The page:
In the notably dry summer of 2009, some northern Rhône vines, especially the younger ones with shallow roots, failed to ripen their tannins properly so that some of the wines can be a bit drying on the finish, but the summer of 2010 was much cooler, especially at night, and yields much lower, so that the ripening process seems to have been slower, steadier and more complete. After a cold winter, spring 2010 was usefully wet, but the flowering in June was unusually extended in changeable weather so that an exceptionally low proportion of potential grapes was fully formed on each bunch. It was this coulure above all that resulted in much lower yields than usual but because of this, the crop was not thinned in summer and, while average yields were low, some younger vines were left overloaded with berries and undercharged with flavour, colour and tannins.

Overall, however, the northern Rhône 2010s are delightful - ripe but fresh and silky. After a reasonably but not uncommonly dry summer, early September rains usefully propelled vines towards full ripeness and an easy harvest in late September and, in many cases, early October. Purist Jean-Marc Jamet decribes 2010 as 'really perfect'. Certainly the bunches with their reduced number of berries were loose enough to stave off any rot or disease and such grapes as were picked were very healthy.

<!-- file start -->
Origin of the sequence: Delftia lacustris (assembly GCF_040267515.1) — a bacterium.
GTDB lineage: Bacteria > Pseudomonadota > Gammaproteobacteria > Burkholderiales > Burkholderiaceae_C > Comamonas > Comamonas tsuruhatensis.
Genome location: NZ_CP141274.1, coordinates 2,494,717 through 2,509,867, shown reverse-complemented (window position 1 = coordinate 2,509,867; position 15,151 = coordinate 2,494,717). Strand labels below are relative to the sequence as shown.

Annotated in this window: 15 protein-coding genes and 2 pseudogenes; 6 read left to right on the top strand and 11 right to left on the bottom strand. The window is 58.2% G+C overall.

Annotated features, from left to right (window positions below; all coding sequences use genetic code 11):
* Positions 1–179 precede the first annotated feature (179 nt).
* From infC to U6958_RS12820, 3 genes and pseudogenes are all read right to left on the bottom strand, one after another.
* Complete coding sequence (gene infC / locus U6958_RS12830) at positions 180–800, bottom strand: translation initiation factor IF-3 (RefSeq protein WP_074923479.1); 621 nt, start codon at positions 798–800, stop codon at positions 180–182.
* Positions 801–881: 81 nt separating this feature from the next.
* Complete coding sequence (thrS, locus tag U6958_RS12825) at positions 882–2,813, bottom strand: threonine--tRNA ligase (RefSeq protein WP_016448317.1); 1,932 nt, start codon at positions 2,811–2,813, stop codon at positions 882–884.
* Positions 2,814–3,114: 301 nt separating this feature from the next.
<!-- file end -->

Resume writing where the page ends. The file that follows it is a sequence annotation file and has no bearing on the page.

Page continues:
This, 2010, is the best vintage I can remember for the increasingly exciting whites of the northern Rhône. Condrieus, the archetypal Viogniers of the wine world, have real structure and attack, and white wines based on Roussanne and especially Marsanne grapes from such appellations as St-Joseph, Crozes-Hermitage and St-Péray are now so well made that they can offer serious and interesting alternatives to white burgundy. The greatest, and certainly most age-worthy, whites of the northern Rhône - indeed of south-eastern France – are the whites produced on the hill of Hermitage by the likes of J L Chave and, in a truly flamboyant style, by Chapoutier. But they are made in such small quantities that the top bottlings can cost over £1,000 a dozen.